Located about two miles from Downtown Nashville, Tennessee, Centennial Park is perhaps best known for its Parthenon replica. The 132-acre park originally opened in 1903 where the Tennessee Centennial Exposition was held in 1897. The Parthenon replica was built for the Nashville pavilion of the Centennial Exposition, but since it was largely out of plaster and as a temporary exhibit building, the structure was rebuilt in the 1920s. Prior to Centennial Park, the area was a fairgrounds after the Civil War and the home of a race track known as West Side Park from 1884 to 1895.
The Country Music Hall of Fame first museum opened on Music Row in 1967. The current museum — located in downtown Nashville — opened in a $37 million facility in 2001 and features various permanent and temporary exhibits dedicated to telling the history of country music, from its earliest roots to modern-day superstars. No visit to the museum would be complete without purchasing an add-on tour of RCA Studio B. Located a few blocks away from the museum, the historic studio — still in use today — has been used by some of music’s biggest stars, from The Everly Brothers to Roy Orbison to Elvis Presley.
Fort Nashborough is a recreation of a stockade established in early 1779 in the French Lick area of the Cumberland River valley. The stockade was a forerunner to a settlement that would become Nashville, Tennessee. The square-shaped log stockade covered 2 acres and contained 20 log cabins. The reconstructed fortification, which stands near the original location, is maintained by Nashville Parks and Recreation.
The Johnny Cash Tennessee, Museum opened its doors to the public in May 2013. The museum, located in downtown Nashville, features a remarkable collection of Cash artifacts, including the standard concert posters and album covers. But the museum’s collection includes more off the beaten path artifacts such as the first wills of Cash and his first wife, Vivian; an artist royalty check from 1957; tin cups from Folsom Prison given to Cash in 1968, and handwritten lyrics of “Walk the Line” that cash wrote in 1990 for museum founder Bill Miller.
Thomas Ryman was a riverboat captain when he went to see popular revivalist Samuel Porter Jones address a crowd in Nashville. With plans to heckle Jones, Ryman instead emerged a changed man and decided to build a tabernacle where Jones could speak to large crowds. In the ensuing years, dozens of famed musicians, politicians and performers have appeared on the auditorium’s stage – from President Teddy Roosevelt to Harry Houdini to Charlie Chaplin. But, the “Mother Church of Country Music” is perhaps best known for its three-decade run as the host of the Grand Ole Opry. While the auditorium – located in the heart of downtown Nashville – eventually fell into a state of disrepair, this National Historic Landmark has been revitalized and transformed into one of the most famous music venues. The Ryman still regularly hosts concerts and is open during the day as a museum.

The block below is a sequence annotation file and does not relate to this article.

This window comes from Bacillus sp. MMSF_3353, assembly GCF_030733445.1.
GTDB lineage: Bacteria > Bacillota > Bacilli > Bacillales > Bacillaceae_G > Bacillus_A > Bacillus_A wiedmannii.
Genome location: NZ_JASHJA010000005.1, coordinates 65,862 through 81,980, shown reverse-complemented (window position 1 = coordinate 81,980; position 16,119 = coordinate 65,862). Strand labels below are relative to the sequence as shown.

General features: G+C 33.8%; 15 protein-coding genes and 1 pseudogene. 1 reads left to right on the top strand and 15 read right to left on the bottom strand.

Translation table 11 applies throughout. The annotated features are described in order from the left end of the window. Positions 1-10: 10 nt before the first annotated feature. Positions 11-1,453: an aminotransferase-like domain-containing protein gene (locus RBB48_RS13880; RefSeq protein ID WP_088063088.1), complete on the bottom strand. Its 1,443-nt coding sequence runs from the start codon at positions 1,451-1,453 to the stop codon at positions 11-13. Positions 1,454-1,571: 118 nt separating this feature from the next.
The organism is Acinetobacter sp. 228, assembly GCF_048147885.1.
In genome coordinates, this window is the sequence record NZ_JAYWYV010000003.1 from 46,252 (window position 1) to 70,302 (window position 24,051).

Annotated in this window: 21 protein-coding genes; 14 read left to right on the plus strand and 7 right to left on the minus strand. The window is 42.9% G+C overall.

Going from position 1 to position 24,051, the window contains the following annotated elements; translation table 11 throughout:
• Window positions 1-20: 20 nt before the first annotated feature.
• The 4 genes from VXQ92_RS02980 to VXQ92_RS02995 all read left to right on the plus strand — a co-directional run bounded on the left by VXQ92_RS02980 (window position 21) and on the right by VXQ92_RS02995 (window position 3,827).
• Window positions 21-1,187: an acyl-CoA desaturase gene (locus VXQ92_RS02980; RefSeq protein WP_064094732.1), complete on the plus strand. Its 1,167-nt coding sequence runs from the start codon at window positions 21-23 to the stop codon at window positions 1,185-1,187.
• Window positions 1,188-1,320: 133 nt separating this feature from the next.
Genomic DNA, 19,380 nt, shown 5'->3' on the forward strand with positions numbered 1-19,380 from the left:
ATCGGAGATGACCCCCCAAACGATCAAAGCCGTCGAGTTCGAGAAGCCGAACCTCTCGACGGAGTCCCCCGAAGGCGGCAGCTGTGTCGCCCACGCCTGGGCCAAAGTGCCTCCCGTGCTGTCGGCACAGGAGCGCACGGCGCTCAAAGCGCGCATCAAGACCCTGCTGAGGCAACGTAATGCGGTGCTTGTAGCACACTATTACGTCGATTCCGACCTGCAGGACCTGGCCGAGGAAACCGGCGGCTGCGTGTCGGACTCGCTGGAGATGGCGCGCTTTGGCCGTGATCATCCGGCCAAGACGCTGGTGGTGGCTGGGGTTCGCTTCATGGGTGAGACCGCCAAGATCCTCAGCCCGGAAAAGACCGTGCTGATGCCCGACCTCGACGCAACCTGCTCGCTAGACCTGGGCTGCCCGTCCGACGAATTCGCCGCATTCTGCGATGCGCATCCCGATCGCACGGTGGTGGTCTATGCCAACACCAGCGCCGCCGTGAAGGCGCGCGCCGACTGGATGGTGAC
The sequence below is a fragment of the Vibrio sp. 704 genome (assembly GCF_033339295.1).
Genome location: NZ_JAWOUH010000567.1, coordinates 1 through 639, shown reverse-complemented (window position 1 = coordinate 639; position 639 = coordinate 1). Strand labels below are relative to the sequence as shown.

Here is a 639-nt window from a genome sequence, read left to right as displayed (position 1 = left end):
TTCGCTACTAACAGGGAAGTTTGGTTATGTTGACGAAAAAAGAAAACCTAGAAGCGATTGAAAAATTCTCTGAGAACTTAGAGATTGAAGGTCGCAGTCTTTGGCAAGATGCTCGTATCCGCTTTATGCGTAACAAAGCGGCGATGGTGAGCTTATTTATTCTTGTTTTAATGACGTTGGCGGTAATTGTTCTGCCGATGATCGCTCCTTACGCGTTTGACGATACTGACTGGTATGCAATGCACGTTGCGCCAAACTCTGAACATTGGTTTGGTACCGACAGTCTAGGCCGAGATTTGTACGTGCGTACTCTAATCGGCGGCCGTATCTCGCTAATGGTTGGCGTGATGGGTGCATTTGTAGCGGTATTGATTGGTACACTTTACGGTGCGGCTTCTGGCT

The Tennessee Central Railway Museum is named for a railroad that traces its history to 1884 and operated until 1968. At its prime, the Tennessee Central Railway operated trains over a roughly 248-mile stretch of track running from Harriman, Tenn., to Hopkinsville, Ky., passing through cities such as Clarksville, Tenn., along the way.
The Tennessee State Capitol, home of the Tennessee legislature and the governor’s office, is a National Historic Landmark. Designed by architect William Strickland, it is one of Nashville’s most prominent examples of Greek Revival architecture. It is one of only twelve state capitols (along with those of Alaska, Delaware, Florida, Hawaii, Louisiana, Nebraska, New Mexico, New York, North Dakota, Ohio, and Virginia) that does not have a dome.
The Tennessee State Museum highlights the history of Tennessee starting from pre-colonization and into the 20th century. The museum interprets the Frontier, the age of President Andrew Jackson and the American Civil War.
Andrew Jackson built the original Hermitage in 1804, more than a decade before the Battle of New Orleans during the War of 1812 and more than 20 years before he was elected the nation’s seventh president. The current mansion was built between 1819 and 1821 and later underwent major renovations in 1831 and after an 1834 fire heavily damaged much of the house. The current Greek revival look of the house dates to 1835. Jackson — nicknamed “Old Hickory” — retired from public life in 1837, and he lived in The Hermitage until his death in 1845. Jackson and his wife, Rachel, who preceded him in death, are buried on the grounds.